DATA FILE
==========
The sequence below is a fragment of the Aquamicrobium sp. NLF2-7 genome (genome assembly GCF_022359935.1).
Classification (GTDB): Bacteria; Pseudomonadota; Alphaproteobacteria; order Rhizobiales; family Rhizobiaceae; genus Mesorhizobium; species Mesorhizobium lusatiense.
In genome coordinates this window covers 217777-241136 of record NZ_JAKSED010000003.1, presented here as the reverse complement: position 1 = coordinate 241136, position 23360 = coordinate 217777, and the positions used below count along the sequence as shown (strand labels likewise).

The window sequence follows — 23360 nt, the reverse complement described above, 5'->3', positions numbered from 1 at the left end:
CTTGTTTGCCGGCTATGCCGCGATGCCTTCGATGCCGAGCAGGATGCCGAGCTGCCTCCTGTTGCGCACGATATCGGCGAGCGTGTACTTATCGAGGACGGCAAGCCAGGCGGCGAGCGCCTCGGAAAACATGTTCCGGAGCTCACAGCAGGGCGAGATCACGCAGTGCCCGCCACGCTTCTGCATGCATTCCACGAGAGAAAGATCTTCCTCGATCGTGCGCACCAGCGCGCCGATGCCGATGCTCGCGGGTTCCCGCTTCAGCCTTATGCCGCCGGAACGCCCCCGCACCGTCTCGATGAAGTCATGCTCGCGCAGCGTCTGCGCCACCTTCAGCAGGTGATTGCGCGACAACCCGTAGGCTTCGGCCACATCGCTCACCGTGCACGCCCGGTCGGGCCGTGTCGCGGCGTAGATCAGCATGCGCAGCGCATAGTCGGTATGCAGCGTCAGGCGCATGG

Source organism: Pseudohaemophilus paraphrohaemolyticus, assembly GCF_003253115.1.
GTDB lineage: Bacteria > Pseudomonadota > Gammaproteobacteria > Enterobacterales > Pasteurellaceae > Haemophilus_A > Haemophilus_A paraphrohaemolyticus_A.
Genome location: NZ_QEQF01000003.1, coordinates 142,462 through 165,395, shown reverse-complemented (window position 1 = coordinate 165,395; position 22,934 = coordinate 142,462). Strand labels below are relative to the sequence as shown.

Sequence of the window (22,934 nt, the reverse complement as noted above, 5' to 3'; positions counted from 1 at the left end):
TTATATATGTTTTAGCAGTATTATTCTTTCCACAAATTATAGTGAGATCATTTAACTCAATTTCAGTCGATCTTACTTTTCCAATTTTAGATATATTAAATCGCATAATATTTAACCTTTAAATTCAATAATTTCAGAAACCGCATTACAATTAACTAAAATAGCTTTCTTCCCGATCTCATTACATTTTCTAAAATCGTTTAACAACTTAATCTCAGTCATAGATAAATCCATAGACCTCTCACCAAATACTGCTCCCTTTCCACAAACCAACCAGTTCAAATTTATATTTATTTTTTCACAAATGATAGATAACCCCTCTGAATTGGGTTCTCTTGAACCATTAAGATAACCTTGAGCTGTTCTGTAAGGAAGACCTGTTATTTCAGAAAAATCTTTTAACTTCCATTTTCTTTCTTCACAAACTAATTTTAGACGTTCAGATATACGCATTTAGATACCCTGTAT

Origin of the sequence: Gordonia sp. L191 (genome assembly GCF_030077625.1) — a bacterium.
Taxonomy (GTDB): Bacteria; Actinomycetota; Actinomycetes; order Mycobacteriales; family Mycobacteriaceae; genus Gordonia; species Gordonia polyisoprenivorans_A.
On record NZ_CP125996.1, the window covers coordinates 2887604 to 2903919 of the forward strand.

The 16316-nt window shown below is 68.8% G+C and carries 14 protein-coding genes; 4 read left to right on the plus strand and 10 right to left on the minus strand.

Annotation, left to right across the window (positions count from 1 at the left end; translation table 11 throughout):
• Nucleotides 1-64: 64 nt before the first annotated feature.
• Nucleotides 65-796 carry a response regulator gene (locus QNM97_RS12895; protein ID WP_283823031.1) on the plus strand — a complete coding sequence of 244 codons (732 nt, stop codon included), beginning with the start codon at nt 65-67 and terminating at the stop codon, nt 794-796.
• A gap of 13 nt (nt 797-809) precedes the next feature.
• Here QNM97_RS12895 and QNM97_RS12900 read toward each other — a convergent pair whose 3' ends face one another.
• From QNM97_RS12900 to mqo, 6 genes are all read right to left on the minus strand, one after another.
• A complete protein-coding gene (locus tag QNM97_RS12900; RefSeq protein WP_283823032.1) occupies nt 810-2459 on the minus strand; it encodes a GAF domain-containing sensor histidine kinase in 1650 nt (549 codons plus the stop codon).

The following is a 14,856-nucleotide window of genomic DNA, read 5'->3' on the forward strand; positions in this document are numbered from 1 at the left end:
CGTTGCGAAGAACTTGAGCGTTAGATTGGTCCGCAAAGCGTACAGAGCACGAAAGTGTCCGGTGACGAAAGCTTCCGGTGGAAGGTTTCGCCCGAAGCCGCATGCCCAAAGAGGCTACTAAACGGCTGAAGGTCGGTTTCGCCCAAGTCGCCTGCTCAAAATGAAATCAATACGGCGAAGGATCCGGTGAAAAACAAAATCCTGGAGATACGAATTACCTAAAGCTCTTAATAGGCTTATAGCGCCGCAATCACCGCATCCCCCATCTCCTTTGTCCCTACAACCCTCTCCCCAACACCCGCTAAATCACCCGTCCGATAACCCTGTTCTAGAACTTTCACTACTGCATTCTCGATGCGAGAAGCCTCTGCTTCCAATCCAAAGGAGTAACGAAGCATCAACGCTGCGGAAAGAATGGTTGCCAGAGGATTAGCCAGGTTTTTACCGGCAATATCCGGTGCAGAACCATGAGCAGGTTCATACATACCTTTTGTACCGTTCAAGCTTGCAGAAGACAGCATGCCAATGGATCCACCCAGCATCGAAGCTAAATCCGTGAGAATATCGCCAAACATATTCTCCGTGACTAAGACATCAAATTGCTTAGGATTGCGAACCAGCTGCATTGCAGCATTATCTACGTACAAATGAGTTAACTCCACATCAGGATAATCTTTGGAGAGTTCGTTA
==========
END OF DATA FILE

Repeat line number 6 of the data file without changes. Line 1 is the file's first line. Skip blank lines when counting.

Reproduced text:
Source organism: Pseudohaemophilus paraphrohaemolyticus, assembly GCF_003253115.1.